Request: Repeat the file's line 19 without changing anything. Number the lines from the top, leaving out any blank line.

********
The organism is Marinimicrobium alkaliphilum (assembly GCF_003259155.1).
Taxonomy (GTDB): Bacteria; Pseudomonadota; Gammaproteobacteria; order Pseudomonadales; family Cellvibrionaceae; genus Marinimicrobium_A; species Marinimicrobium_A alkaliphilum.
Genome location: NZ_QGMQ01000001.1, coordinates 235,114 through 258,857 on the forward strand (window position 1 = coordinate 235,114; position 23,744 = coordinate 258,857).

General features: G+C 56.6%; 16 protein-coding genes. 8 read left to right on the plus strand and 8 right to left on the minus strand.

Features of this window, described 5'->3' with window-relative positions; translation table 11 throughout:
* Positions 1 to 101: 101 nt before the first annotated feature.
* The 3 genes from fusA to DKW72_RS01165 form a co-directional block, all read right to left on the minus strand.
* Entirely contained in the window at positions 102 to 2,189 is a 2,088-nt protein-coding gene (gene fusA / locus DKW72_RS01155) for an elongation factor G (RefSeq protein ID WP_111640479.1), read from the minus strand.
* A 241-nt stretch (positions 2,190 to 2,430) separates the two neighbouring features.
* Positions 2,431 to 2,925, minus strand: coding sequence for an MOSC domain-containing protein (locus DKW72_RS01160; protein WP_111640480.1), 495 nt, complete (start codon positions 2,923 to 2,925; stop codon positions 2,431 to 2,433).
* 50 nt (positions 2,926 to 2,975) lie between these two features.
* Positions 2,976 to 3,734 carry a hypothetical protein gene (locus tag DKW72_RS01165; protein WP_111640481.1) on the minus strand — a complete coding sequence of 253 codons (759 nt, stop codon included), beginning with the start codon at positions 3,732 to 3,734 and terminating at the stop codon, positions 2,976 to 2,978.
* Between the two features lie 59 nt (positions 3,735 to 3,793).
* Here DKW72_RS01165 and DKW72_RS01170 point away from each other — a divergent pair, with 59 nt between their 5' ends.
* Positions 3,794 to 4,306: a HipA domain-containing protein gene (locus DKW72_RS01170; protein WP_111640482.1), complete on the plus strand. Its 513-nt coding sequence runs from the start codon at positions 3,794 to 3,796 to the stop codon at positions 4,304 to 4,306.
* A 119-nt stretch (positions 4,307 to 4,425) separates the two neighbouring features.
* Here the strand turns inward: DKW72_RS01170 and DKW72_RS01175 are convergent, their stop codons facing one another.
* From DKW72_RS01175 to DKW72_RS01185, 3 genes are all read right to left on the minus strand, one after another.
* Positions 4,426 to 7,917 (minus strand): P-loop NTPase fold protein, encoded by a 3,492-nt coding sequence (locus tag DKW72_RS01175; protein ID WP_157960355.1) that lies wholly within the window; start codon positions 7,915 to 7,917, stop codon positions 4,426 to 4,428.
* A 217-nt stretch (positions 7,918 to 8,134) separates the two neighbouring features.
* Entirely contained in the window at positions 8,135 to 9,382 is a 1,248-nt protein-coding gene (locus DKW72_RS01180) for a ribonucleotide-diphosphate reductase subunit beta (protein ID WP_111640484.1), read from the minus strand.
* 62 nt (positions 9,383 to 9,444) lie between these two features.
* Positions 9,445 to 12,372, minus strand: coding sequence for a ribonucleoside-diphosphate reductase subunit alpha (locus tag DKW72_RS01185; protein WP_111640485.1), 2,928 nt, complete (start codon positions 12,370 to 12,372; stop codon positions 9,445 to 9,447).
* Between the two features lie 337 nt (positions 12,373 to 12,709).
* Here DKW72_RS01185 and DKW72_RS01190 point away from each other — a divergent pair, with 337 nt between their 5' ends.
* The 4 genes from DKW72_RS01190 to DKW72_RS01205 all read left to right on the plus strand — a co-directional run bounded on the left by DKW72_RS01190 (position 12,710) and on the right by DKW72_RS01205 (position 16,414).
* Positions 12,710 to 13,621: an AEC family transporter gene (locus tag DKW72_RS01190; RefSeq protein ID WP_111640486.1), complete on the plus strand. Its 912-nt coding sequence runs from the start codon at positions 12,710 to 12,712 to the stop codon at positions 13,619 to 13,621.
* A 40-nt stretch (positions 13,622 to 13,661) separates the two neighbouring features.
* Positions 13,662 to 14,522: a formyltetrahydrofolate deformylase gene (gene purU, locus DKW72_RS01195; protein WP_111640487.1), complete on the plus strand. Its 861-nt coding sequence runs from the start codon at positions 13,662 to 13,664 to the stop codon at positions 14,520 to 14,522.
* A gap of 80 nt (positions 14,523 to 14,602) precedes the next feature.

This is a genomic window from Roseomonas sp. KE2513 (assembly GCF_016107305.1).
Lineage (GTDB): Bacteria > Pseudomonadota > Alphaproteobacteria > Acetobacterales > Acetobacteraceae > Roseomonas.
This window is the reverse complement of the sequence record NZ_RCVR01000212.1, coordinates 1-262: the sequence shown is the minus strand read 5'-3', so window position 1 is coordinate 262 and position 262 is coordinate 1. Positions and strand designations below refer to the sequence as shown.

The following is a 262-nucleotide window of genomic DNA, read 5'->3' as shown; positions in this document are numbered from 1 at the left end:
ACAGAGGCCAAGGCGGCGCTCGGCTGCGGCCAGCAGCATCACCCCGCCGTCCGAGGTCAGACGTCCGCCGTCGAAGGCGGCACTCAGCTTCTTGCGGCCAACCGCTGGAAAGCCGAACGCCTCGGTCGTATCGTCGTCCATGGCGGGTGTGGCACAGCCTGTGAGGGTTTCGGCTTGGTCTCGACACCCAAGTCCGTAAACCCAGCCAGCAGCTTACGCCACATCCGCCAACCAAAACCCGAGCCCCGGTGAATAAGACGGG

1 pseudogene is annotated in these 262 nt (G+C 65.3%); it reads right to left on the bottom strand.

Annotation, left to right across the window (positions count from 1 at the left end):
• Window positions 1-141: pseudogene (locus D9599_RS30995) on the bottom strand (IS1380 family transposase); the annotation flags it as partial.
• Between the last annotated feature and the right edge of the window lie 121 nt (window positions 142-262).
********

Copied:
* Positions 4,426 to 7,917 (minus strand): P-loop NTPase fold protein, encoded by a 3,492-nt coding sequence (locus tag DKW72_RS01175; protein ID WP_157960355.1) that lies wholly within the window; start codon positions 7,915 to 7,917, stop codon positions 4,426 to 4,428.